At Hurley McKenna & Mertz, it’s our team’s priority to be up to date on noteworthy news to best serve our clients.
Once a month, we round up a list of articles that impact our practice areas, including but not limited to, sexual abuse, medical malpractice, and personal injury.
Continue reading below for this month’s roundup of news you need to know.
What the Boy Scouts of America bankruptcy filing means for victims.
In February, the Boy Scouts of America (BSA) filed for bankruptcy following thousands of child sexual abuse allegations across the country. The claims stem from a January legal challenge in the nation’s capital that allows former Boy Scouts to come forward and file claims, despite previous deadlines imposed by the statute of limitations.
As a result of the filing, however, all civil litigation against the organization is currently suspended. And the window of opportunity for victims to take legal action against BSA will close soon in the bankruptcy proceedings.
If you have suffered abuse at the hands of a BSA leader or any other official member of that organization, it’s crucial that you act as soon as possible. While taking action isn’t always easy, an experienced attorney can help you get the compensation you deserve.
How to protect yourself against pharmacist error.
Have you ever picked up the wrong prescription due to pharmacy error? If so, you’re not alone. According to an investigation by the New York Times, pharmacists feel stretched thin, with some making up to 12 errors a year. And that figure only accounts for errors that “are caught” or documented.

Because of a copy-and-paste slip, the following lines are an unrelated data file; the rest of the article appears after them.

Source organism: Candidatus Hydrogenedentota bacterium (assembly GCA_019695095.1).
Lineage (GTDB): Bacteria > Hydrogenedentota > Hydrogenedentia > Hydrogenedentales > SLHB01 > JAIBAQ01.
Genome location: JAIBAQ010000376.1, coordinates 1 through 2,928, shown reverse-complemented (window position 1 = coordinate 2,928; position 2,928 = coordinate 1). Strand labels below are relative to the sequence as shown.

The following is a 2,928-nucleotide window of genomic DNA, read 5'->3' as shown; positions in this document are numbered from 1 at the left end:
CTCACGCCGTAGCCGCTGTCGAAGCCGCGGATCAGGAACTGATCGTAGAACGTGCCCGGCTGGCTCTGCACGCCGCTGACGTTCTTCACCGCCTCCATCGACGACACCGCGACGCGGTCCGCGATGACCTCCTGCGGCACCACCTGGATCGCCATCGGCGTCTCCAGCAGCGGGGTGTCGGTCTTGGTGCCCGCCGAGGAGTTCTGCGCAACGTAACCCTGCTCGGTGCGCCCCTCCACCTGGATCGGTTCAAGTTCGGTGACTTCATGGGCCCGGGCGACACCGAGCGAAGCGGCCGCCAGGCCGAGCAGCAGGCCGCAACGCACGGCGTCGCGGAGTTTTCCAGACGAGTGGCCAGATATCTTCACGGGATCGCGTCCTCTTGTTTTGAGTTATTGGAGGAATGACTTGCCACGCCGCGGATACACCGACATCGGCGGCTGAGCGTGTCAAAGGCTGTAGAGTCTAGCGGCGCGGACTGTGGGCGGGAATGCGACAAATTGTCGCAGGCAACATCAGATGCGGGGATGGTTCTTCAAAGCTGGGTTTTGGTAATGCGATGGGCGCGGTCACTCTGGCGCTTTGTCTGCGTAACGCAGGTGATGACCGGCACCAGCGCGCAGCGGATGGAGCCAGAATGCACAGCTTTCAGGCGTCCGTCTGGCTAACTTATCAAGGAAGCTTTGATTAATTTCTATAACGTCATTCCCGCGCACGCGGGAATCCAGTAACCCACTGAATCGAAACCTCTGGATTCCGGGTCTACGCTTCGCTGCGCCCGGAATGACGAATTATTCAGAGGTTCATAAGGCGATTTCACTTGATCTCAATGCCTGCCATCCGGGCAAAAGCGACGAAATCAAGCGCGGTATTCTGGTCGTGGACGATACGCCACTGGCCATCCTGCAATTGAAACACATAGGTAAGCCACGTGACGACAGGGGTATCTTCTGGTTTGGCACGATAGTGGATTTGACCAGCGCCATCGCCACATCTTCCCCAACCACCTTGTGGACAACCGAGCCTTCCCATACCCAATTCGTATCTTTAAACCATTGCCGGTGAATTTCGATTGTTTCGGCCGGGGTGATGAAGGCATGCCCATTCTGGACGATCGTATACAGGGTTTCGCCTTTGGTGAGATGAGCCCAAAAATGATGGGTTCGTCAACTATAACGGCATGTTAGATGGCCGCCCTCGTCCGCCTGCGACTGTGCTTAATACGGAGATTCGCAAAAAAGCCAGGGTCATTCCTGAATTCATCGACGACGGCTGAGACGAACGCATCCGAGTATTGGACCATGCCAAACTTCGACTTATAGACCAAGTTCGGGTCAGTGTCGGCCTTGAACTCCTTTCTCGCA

While pharmacy errors come in various forms, the complications are costly. In some cases, they can result in a new condition, either temporary or permanent, for the patient.
To reduce error, patients can take the following steps during the prescription process:
- Talk to the pharmacist about the drugs they dispense.
- Check for your name on the bag, as well as the box or bottle inside it that contains the medication.
- Identify the pills using an online source.
- Read the instructions to make sure the medication matches the ailment.
If you received the wrong prescription as a result of pharmacy error, report it right away.
Prescription overlap can result in death—especially for this deadly combo.
In recent years, more and more doctors are prescribing benzodiazepines to relieve anxiety and agitation for patients.
When taken on a short-term basis, benzodiazepines are helpful. Taken over the long-term, they‘re highly addictive, increasing the risk of clouded judgment and impaired memory, especially for older adults.
What’s more alarming is that when coupled with opioids, the combination of drugs can result in hospitalization or death. Yet, a growing number of doctors continue to overlap benzodiazepine-opioid prescriptions despite increasing overdoses.
When prescribing medication, healthcare professionals are required to act in a reasonable, careful manner, and if they fail to do so, they are negligent. You can receive compensation if that negligence prevents you from fully recovering or diminishes the likelihood that you will recover.
To avoid prescription overlap, consider the following tips:
- Talk with your doctor about your medical history.
- Explain your current illness or condition.
- Identify which prescriptions you’re currently taking.
- Ask about the side effects and risks of the recommended prescription.
- Ask if there are other treatment options available.
- Request a different prescription.
If your or your loved one’s doctor prescribes a medication that has a dangerous interaction with another, talk with an experienced attorney.
Speak with an experienced attorney about your situation.
At Hurley McKenna & Mertz, we help people get the justice they deserve. For a free consultation, contact us today.